The start of a technological renaissance in buying and selling, investing and lending
We can look back at the 2008 mortgage crisis and think of it as a wildfire. When flames rip through forests and vegetation, it leaves behind seemingly nothing but destruction. But, in Southern California, for example, fires can have a silver lining. They activate certain seeds that can grow unobstructed among
the wasteland, bringing forth new plants, new life.
Although the 2008 mortgage crisis decimated many industries, it presented an opportunity for renewal in the real estate industry. During the past decade, real estate has shifted from being at the center of a crisis to an era of innovation, having undergone massive changes in how the industry functions.
Much of this innovation has sprung from a serendipitous convergence of finance, technology and entrepreneurship. This convergence has led to the creation of companies and products that redefine how the real estate industry has operated for the last 100 years.
According to PitchBook, in 2008, venture capitalists did around $41 million in real estate technology deals. In 2018, the number exploded to $1.3 billion. This unprecedented investment in real estate startups represents a vote of confidence that the industry is headed into a renaissance period of sorts. Every part of the industry has been affected. Processes are more efficient, timeframes are shortened and the different parties of a transaction are now connected through platforms in ways they haven’t been before.
Three major areas of real estate have been transformed for the better by financial technology, big data and pure human creativity: buying and selling, investing and lending.
Buying and Selling
It used to be that it was nearly impossible to buy and sell property without an agent representing you. Although traditional agent relationships remain very important in certain communities, house hunters and sellers today have many more tools and data at their disposal. The tools empower them to manage everything themselves or, at the very least, to work with an agent more informed than they’ve ever been.
Most recently, we’ve seen a slew of tech-driven companies working to resolve a fundamental issue of property transactions: uncertainty. Companies like OpenDoor make competitive offers on homes so that buyers looking to move out quickly have the assurance to do so. Others, like Knock, take it one step further by helping homeowners both sell their old home and find a new one. In the new era of buying and selling, homeowners are finally in control.
Real estate investing has seen a dramatic transformation regarding access, convenience and optionality. There was once a time when investing in real estate meant locking up large amounts of money for a long time in a very illiquid asset class. Today, REITS and crowdfunding platforms have lowered the capital threshold necessary for investing in real estate, leading to greater flexibility and diversification for investors.
Other companies are opening access to real estate asset classes, such as debt, that were extremely cumbersome and challenging for individuals to access previously. They have inherently different investment qualities that make it suitable for investors looking for fixed income without the chores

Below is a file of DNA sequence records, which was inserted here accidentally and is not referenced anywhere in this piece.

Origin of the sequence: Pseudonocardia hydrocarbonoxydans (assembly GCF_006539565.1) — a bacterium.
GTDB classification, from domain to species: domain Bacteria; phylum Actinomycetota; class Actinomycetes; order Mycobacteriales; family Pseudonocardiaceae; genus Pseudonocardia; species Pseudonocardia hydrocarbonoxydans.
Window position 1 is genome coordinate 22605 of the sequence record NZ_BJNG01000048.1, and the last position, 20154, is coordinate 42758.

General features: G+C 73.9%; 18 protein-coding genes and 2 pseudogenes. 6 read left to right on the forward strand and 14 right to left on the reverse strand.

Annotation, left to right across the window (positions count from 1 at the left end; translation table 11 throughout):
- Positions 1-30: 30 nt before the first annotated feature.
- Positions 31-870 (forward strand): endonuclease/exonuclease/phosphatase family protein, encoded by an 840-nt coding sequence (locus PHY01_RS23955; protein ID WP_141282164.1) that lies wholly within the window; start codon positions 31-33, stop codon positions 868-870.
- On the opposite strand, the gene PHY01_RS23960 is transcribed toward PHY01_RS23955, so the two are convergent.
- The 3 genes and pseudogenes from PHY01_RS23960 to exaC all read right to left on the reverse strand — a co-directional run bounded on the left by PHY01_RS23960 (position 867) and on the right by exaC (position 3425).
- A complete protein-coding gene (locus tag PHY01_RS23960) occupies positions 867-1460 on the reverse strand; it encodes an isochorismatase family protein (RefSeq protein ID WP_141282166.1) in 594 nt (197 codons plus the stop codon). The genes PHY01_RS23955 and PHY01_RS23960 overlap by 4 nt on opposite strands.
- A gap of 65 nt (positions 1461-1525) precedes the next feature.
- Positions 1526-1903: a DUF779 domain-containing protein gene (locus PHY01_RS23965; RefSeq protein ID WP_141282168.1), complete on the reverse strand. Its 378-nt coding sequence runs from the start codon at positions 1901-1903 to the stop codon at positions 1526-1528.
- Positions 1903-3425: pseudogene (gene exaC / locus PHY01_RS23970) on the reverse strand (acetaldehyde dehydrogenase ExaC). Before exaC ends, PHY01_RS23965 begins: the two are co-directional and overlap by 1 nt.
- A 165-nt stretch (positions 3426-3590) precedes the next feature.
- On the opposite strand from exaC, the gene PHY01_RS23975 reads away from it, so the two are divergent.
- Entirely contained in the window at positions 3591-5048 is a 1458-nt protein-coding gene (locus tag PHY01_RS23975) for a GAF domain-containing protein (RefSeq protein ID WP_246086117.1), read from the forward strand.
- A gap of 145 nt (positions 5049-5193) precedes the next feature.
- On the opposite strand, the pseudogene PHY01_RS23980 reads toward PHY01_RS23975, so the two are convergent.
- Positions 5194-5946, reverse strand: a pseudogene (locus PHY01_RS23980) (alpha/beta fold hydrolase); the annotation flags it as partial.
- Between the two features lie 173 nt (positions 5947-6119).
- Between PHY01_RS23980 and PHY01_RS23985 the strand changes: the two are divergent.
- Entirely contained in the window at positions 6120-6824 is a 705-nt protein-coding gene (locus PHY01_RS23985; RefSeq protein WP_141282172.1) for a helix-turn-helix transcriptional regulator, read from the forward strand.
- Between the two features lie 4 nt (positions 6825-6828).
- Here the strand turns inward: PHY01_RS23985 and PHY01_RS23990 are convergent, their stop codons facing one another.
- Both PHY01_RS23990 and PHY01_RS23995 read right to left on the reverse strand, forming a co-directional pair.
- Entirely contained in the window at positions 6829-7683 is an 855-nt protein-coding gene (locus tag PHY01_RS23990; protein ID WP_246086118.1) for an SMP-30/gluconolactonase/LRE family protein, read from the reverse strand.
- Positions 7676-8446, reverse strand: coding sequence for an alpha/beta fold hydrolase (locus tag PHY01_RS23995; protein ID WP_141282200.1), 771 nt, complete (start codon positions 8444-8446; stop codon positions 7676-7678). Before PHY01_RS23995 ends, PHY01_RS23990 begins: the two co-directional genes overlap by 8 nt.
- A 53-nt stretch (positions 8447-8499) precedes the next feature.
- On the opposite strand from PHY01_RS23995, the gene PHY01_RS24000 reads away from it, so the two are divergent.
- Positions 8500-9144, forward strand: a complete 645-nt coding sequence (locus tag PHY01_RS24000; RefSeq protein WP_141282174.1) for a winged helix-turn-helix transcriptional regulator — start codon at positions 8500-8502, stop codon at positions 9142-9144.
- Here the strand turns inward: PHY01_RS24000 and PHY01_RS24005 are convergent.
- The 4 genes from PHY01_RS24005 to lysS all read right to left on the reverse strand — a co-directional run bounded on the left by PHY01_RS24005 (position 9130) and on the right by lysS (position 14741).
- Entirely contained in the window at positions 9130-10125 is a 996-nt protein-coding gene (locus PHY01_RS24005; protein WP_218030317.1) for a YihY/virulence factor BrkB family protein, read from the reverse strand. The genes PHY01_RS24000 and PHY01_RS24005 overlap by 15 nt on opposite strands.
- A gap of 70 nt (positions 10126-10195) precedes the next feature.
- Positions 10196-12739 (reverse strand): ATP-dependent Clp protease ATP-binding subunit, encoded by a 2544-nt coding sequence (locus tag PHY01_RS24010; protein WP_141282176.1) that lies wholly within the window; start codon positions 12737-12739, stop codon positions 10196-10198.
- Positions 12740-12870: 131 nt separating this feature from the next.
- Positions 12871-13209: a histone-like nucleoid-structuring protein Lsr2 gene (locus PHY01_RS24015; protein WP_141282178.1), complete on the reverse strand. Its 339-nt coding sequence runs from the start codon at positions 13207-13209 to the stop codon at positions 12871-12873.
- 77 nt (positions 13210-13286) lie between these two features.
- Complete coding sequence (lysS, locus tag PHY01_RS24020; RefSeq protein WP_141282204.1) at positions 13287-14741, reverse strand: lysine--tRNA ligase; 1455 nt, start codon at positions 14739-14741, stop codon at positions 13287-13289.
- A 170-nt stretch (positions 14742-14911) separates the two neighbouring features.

associated with owning real estate. The landscape of real estate investing is vastly better and more open than at any time previously.
Historical lending has also been upended by new companies promising more efficient and transparent processes as well as more power and agency for the borrower.
Once very much an offline process relying upon the judgment call of a loan officer, today online-native platforms like Rocket Mortgage offer immediacy and access to all different types of capital. At the same time, nonbank lenders such as Fidelity Bancorp Funding or Avatar Financial have taken over from traditional lenders, which exited the space and left a void following the crisis. These nonbank lenders often have closer ties and understanding of their own communities, leading to better loan decisions and operating in much more of a “grassroots” manner.
Common to all three areas of transformation is the application of technology and big data to recreate opaque or inefficient systems. Consider it as the “ecosystem model of technology,” which describes the creation of platforms that benefit all the players involved.
The idea is that if we can empower local lenders to work with more local borrowers (real estate entrepreneurs), they will in turn involve other local businesses in building and construction. Together they will support the neighborhood economy and achieve positive change in communities. This is the model we’ve seen take root across many areas of real estate in the aftermath of the 2008 crisis.
Before 2008, the real estate industry had been stagnant for years, with little real innovation or impetus for change. Yet real estate debt represents one of the largest financial markets in the world. There is a big prize for getting it right. Housing—and access to better housing and improved communities across the country—should continue to be a top priority.
That’s why it’s been inspiring to see people willing to take a swing at things as our industry recovered and create new products. There is finally room to do so.
These changes—focused on embracing technology and efficiency—have prioritized finding a way to improve this process for all. That is making the real estate industry much better than it was before.